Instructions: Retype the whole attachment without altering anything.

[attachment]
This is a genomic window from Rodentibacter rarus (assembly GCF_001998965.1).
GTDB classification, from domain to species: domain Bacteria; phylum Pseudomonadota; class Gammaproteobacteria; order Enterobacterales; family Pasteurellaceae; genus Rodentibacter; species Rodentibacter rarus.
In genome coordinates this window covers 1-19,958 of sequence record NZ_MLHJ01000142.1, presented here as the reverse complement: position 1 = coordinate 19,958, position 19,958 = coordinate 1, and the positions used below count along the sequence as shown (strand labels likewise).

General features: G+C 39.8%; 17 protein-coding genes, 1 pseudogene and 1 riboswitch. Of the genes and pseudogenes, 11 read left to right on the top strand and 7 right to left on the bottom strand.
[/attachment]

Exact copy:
This is a genomic window from Rodentibacter rarus (assembly GCF_001998965.1).
GTDB classification, from domain to species: domain Bacteria; phylum Pseudomonadota; class Gammaproteobacteria; order Enterobacterales; family Pasteurellaceae; genus Rodentibacter; species Rodentibacter rarus.
In genome coordinates this window covers 1-19,958 of sequence record NZ_MLHJ01000142.1, presented here as the reverse complement: position 1 = coordinate 19,958, position 19,958 = coordinate 1, and the positions used below count along the sequence as shown (strand labels likewise).

General features: G+C 39.8%; 17 protein-coding genes, 1 pseudogene and 1 riboswitch. Of the genes and pseudogenes, 11 read left to right on the top strand and 7 right to left on the bottom strand.